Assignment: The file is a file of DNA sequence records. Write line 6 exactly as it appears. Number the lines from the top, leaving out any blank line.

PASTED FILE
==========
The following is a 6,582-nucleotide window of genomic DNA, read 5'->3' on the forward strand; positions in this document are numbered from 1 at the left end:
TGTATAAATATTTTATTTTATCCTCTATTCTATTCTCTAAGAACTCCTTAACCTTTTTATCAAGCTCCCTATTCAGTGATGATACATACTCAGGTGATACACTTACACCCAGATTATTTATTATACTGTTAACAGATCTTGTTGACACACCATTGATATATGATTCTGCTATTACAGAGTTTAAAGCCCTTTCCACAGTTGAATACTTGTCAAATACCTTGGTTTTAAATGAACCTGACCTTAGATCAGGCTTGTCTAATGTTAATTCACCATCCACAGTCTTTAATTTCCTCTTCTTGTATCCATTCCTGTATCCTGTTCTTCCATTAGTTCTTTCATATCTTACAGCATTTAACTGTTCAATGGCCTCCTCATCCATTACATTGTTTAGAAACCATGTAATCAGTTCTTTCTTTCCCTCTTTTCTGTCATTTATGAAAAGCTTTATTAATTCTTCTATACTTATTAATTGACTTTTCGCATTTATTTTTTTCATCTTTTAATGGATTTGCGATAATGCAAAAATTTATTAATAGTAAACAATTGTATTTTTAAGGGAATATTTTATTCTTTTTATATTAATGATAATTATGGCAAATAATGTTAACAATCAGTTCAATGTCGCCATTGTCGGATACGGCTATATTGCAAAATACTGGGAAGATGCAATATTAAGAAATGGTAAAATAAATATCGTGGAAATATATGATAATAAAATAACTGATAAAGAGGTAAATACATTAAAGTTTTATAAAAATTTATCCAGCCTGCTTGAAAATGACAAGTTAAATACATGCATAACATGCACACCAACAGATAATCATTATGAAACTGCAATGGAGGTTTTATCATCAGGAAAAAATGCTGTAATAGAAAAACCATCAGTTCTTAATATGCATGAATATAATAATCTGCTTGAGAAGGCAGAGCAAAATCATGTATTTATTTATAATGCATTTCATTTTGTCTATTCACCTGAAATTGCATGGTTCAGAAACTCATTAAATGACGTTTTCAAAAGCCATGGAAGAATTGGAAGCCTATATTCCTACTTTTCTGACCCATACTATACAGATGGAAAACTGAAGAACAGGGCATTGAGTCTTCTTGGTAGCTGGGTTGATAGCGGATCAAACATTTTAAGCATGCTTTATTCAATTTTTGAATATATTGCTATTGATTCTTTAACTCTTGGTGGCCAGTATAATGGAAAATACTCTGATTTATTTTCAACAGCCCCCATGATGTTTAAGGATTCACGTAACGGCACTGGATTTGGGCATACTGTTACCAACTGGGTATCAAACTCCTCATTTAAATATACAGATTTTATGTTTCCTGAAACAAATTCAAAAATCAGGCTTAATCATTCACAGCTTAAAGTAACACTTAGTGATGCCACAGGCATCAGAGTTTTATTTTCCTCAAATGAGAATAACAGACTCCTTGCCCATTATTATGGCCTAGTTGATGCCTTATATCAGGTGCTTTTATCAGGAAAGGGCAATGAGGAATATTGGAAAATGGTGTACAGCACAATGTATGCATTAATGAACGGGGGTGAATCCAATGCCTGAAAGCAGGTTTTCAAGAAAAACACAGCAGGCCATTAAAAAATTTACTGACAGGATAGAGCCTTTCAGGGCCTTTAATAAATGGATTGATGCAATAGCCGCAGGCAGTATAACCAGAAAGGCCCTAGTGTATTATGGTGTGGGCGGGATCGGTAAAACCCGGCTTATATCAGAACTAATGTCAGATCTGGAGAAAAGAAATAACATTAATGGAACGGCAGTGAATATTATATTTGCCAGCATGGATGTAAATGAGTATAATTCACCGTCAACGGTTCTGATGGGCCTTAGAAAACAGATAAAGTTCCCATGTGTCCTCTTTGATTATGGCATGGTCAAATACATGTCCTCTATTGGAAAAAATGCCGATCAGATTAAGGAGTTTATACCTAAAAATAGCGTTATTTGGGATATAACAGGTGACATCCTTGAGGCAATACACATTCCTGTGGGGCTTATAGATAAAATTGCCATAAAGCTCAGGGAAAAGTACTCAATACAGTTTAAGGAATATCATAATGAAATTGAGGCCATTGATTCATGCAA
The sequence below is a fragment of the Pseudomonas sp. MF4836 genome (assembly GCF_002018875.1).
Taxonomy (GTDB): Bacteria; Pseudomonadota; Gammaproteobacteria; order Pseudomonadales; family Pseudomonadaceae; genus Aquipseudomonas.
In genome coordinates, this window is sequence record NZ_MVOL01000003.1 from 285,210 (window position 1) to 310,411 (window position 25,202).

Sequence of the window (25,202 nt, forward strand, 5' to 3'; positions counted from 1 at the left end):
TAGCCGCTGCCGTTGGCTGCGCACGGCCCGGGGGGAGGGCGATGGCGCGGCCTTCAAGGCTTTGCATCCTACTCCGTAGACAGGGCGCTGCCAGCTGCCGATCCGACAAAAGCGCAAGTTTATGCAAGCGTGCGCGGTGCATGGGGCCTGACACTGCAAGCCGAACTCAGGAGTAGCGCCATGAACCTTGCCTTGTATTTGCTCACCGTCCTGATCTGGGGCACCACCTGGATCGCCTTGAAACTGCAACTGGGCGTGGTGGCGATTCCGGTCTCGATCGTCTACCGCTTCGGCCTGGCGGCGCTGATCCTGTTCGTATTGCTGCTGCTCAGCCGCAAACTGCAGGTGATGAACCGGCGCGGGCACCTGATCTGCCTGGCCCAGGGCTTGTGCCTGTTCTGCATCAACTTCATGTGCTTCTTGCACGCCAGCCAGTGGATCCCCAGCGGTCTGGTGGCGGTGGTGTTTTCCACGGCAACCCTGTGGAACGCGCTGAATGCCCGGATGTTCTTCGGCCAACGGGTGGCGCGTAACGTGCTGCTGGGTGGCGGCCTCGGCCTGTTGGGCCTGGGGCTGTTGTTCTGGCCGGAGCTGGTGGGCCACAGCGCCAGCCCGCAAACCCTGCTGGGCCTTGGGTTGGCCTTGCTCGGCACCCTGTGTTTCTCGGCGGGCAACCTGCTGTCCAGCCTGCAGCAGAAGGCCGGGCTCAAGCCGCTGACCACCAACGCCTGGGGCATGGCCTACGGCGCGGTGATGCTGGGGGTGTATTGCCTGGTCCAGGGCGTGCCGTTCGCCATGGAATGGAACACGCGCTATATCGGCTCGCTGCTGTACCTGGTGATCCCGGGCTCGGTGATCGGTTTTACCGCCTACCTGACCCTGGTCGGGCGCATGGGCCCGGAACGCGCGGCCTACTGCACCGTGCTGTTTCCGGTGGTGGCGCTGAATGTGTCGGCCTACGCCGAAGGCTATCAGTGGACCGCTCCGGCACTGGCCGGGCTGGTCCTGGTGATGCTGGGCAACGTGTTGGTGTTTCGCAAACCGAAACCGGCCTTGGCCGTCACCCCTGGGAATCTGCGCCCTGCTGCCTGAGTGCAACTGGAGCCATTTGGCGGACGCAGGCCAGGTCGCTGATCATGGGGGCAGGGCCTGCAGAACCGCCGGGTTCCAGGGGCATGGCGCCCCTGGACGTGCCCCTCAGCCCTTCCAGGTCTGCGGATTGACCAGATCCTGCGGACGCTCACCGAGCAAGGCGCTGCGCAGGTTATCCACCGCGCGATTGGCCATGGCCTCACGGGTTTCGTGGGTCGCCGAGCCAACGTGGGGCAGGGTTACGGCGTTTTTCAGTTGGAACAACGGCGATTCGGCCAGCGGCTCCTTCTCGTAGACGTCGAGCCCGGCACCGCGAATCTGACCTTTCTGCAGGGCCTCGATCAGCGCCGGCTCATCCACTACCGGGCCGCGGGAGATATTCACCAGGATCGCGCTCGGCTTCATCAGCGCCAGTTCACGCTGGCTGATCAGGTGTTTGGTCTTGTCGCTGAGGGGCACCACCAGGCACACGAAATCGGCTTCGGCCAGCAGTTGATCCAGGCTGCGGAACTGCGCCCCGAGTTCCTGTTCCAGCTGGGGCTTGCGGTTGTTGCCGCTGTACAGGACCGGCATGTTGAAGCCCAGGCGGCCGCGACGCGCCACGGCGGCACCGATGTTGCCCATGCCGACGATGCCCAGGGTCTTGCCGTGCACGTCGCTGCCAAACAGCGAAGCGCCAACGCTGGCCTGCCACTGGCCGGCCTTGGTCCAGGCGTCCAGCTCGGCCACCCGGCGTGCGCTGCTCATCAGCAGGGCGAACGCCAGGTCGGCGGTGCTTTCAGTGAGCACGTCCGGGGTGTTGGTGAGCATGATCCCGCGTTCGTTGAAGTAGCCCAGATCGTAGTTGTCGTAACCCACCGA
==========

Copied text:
Sequence of the window (25,202 nt, forward strand, 5' to 3'; positions counted from 1 at the left end):